> Rise of the locally produced goods: Reliance upon foreign sources for getting technologies or weapons will see a decline, and the domestic market is expected to surge owing to a decline in global trade. That’s because the decline in global trade due to restrictions on international shipping and travel will see a rise in demand for goods manufactured entirely locally. Manufacturers will also have to look at backward integration of their supply chains.
> Changing consumer demands and expectations: Coming of age, consumers will become more prudent and health conscious, and businesses need to cater to their changing demands and expectations. Operating as earlier won’t suffice.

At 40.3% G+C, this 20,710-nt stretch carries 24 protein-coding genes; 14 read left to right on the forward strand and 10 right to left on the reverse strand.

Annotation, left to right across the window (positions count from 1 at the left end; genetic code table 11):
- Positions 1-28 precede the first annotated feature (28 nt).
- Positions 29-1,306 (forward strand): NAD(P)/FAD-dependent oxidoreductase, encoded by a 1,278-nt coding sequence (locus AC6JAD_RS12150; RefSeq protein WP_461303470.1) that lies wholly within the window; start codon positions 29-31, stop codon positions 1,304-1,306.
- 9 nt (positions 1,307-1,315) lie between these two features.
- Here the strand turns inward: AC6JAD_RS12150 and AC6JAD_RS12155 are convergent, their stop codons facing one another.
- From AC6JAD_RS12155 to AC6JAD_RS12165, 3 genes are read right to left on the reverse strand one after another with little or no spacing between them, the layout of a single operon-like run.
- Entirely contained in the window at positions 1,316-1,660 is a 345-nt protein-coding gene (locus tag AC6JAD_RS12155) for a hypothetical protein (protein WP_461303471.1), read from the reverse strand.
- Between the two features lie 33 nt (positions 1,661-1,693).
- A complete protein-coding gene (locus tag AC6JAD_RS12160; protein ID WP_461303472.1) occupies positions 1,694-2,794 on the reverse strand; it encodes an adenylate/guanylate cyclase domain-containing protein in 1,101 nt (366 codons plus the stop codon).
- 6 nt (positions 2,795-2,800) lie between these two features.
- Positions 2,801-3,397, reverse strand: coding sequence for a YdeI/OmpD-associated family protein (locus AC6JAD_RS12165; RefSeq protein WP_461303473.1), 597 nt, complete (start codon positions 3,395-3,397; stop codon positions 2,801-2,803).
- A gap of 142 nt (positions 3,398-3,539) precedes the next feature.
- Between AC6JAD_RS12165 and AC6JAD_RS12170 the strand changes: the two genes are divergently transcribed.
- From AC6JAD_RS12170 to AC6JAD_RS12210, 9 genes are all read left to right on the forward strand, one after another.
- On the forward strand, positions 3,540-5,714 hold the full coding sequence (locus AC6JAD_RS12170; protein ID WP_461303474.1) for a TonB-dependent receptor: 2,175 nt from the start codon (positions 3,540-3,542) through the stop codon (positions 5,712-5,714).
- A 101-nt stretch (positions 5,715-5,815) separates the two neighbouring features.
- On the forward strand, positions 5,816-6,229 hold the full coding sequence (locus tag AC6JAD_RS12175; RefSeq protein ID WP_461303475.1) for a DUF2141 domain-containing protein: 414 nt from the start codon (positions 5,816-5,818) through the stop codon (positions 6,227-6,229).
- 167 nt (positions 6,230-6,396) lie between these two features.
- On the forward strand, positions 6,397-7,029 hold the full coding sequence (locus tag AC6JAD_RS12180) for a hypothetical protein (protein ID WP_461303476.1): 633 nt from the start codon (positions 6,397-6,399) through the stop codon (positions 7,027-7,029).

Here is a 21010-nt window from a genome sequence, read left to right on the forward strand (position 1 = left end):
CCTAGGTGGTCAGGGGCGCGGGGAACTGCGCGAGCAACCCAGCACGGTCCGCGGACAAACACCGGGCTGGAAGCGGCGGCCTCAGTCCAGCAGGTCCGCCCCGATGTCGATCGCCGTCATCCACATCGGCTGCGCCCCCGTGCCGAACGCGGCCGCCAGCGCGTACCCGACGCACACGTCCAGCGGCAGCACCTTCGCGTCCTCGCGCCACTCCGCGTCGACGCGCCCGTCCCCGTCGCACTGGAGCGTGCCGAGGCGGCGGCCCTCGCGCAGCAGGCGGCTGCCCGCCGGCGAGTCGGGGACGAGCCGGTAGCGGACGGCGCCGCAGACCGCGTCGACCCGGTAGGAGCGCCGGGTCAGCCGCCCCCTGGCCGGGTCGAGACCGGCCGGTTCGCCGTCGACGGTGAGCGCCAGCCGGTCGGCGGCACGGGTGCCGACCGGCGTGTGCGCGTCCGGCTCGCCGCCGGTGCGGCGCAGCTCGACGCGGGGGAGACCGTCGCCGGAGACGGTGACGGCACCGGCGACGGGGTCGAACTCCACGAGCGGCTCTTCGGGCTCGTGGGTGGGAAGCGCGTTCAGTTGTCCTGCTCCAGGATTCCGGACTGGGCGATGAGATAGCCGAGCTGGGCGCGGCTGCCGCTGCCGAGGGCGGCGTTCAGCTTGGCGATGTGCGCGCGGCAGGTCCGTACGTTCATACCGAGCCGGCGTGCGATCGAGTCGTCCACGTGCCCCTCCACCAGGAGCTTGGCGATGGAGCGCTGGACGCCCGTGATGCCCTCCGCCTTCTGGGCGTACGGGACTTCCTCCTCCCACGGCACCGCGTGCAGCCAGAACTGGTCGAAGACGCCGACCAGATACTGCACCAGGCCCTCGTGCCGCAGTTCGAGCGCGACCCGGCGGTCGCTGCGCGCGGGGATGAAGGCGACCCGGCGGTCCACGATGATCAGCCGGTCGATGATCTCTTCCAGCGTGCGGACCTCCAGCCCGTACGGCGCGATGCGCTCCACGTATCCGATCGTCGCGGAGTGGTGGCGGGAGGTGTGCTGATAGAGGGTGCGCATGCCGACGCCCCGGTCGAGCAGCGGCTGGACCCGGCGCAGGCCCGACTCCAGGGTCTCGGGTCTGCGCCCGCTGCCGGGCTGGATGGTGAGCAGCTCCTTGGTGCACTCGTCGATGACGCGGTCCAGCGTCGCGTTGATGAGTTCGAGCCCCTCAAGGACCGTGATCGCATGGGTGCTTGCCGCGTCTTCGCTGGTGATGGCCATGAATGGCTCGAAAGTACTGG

> Need for upskilling and reskilling: In the post COVID world, MSMEs will need to adopt new technologies and new ways of working in order to survive and compete. Governments will need to develop specialized institutes and training programs to create a pool of skilled resources in order to help local industry.
> Limited availability of finance: Disposable income will be impacted and investors will look for safer and low risk investments. As a result, MSMEs will end up relying on Government-backed funding mechanisms.
In the light of uncertainty, it is important to stabilise and explore. While there is no single path forward for all, MSMEs should follow a few basic tenets:
- Stabilise one’s core offering and explore new adjacent areas to venture into
- Leverage local subsidies, revisit the supply chain, and focus on cash management
- Analyse ways to change the value proposition, delivery channels and target new customer segments